It does look as if it's been nixtamal-ized and just needs cooking some more, but you are going to be the new expert here as soon as you figure out what this stuff really needs.

I don't like the looks of the 'grit' at the narrow end of the kernel, though. Tell us what happens once you get the kernel soft. It should end up sort of like hominy from a can, only better--fresh, bigger, plumper, more 'flowered', and with a better texture and flavor. In other words, the same kind of differences you see between fresh vegetables and canned vegetables.

I will go to the market this week, buy some pre-nixtamal-ization corn and take a picture so you can see what it looks like in its original state.

Of course I wish you luck, and I sure admire your persistence.


Edited by esperanza (log)

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...It does look as if it's been nixtamal-ized and just needs cooking some more, but you are going to be the new expert here as soon as you figure out what this stuff really needs. 

I don't like the looks of the 'grit' at the narrow end of the kernel, though.  Tell us what happens once you get the kernel soft.  It should end up sort of like hominy from a can, only better--fresh, bigger, plumper, more 'flowered', and with a better texture and flavor.  In other words, the same kind of differences you see between fresh vegetables and canned vegetables.

I will go to the market this week, buy some pre-nixtamal-ization corn and take a picture so you can see what it looks like in its original state. 

Of course I wish you luck, and I sure admire your persistence.

Thank's esperanza, yes, I don't give up easily! :raz:

So, in response, I've never made pozole nor bought a can of hominy so I can't compare but I'm sure you're right. I just simmered and simmered until they seemed soft enough to grind up. A few started to "flower" but I didn't want them to because I thought it would affect the texture of the masa...maybe too mushy? Anyway, I whized them in the processor like before but didn't get as fine a grind this time. Although they did soak overnight in the last batch. I'll give them one more time in the machine today and twist up a couple tortillas. The rest will go in the freezer. The grit, (germ?) or tan pointed tip, softened up just fine in the cooking process. Didn't make a difference once ground up and the little flecks actually makes the masa look "authentic" from what I'm used to. I've read some Mexican cooks remove them but that's way too much work!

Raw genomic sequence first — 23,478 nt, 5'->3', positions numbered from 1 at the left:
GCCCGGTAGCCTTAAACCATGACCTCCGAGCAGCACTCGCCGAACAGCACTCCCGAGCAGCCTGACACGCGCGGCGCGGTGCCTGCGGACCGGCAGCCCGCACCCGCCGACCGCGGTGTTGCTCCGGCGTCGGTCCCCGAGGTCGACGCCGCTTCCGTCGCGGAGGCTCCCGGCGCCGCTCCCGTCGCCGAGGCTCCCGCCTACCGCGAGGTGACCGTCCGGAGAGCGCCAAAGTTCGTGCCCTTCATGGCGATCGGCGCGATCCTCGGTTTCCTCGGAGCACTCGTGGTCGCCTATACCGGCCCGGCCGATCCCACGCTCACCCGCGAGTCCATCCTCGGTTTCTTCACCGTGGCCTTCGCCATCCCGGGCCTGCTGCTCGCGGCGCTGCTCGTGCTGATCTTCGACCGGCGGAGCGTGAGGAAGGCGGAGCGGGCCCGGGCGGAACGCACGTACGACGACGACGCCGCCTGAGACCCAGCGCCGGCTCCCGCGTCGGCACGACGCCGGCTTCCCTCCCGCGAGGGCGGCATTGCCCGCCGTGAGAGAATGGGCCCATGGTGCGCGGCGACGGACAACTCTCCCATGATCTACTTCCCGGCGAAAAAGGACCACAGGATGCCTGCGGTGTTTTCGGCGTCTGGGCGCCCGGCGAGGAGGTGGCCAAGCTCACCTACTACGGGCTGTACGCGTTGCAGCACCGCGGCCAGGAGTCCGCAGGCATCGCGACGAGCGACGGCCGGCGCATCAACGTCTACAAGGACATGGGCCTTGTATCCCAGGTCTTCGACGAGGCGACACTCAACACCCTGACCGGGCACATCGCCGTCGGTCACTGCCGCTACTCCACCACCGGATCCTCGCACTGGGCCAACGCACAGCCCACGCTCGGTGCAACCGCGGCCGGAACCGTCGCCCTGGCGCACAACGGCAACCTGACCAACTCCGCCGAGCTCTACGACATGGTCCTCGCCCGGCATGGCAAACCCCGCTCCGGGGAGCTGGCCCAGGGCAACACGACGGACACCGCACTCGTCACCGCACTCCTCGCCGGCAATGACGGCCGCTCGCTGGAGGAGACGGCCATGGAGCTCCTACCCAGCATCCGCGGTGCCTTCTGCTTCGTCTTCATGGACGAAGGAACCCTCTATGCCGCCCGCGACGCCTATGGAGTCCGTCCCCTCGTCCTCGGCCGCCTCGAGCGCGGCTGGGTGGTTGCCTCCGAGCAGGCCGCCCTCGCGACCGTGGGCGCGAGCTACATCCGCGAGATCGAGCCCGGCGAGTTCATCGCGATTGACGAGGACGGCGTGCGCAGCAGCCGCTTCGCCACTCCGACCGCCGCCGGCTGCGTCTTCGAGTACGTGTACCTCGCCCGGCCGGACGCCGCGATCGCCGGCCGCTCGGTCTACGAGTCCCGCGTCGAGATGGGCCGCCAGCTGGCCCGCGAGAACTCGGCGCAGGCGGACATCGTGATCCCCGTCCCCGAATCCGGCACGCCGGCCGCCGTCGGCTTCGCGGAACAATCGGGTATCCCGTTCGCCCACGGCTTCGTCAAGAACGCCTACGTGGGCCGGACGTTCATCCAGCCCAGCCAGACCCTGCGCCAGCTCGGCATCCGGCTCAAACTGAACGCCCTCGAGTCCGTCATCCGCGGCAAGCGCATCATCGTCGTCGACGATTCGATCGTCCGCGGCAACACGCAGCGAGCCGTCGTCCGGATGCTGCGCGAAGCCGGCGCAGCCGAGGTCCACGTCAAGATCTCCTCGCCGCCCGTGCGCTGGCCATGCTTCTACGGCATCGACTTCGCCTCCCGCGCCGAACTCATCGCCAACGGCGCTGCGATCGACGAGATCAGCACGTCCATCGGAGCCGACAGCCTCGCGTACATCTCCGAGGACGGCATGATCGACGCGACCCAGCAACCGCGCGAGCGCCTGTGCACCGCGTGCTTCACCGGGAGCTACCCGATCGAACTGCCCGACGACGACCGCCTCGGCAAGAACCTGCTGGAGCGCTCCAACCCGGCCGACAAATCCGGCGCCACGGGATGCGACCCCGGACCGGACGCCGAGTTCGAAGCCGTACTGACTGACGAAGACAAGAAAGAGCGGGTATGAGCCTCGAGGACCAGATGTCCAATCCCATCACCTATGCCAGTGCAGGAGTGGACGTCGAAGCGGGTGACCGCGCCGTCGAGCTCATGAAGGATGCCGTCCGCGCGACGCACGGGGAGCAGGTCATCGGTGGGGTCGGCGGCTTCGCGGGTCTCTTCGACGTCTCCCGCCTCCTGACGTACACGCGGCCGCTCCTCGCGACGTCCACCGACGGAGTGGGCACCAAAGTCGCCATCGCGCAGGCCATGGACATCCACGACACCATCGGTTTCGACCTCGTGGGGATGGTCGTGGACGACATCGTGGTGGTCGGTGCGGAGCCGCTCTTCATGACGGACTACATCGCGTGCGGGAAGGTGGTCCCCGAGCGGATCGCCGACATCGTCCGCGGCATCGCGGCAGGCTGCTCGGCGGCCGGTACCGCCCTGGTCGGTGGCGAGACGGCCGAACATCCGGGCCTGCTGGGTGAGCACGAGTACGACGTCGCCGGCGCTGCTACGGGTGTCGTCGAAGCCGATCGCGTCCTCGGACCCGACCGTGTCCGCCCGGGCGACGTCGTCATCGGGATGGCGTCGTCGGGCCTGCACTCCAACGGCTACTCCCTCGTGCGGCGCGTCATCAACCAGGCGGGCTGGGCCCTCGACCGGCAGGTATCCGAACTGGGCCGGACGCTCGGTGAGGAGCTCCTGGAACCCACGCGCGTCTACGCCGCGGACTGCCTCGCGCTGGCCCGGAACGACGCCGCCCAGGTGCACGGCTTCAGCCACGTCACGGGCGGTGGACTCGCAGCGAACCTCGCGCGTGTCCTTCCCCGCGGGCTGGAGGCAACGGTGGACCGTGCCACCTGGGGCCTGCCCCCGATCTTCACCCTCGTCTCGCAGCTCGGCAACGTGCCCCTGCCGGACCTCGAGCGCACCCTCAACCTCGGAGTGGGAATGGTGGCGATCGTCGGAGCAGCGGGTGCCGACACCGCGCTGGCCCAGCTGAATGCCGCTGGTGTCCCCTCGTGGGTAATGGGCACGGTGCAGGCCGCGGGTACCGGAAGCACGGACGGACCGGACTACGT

By the way, made home-rendered lard yesterday, too. Makin' carnitas for this weekend! I may add a drop of two to the masa for flavor. Yumm!

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Just a quick note - the masa turned out excellent this time. I let the masa sit over night and processed it a third time the next morning and came out much finer in texture. Nice and fluffy too! Made a couple tortillas and they were great! Chucked it in the freezer for later use. It's nice not to have to go through the liming process. Now off to make the carnitas! :raz:


Edited by bimbojones (log)

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Ok, so: I visited my grandmother-in-law in Arizona in July. For several decades she was chief cook at her Bisbee church, regularly making 100 dozen tamales every Christmas Eve with her friends. Due to health reasons, she's had to move up to Tucson, and upon our arrival west with the first great-granddaughter in tow (look to your left), we drove down with the rest of the clan to spend a few days in Bisbee.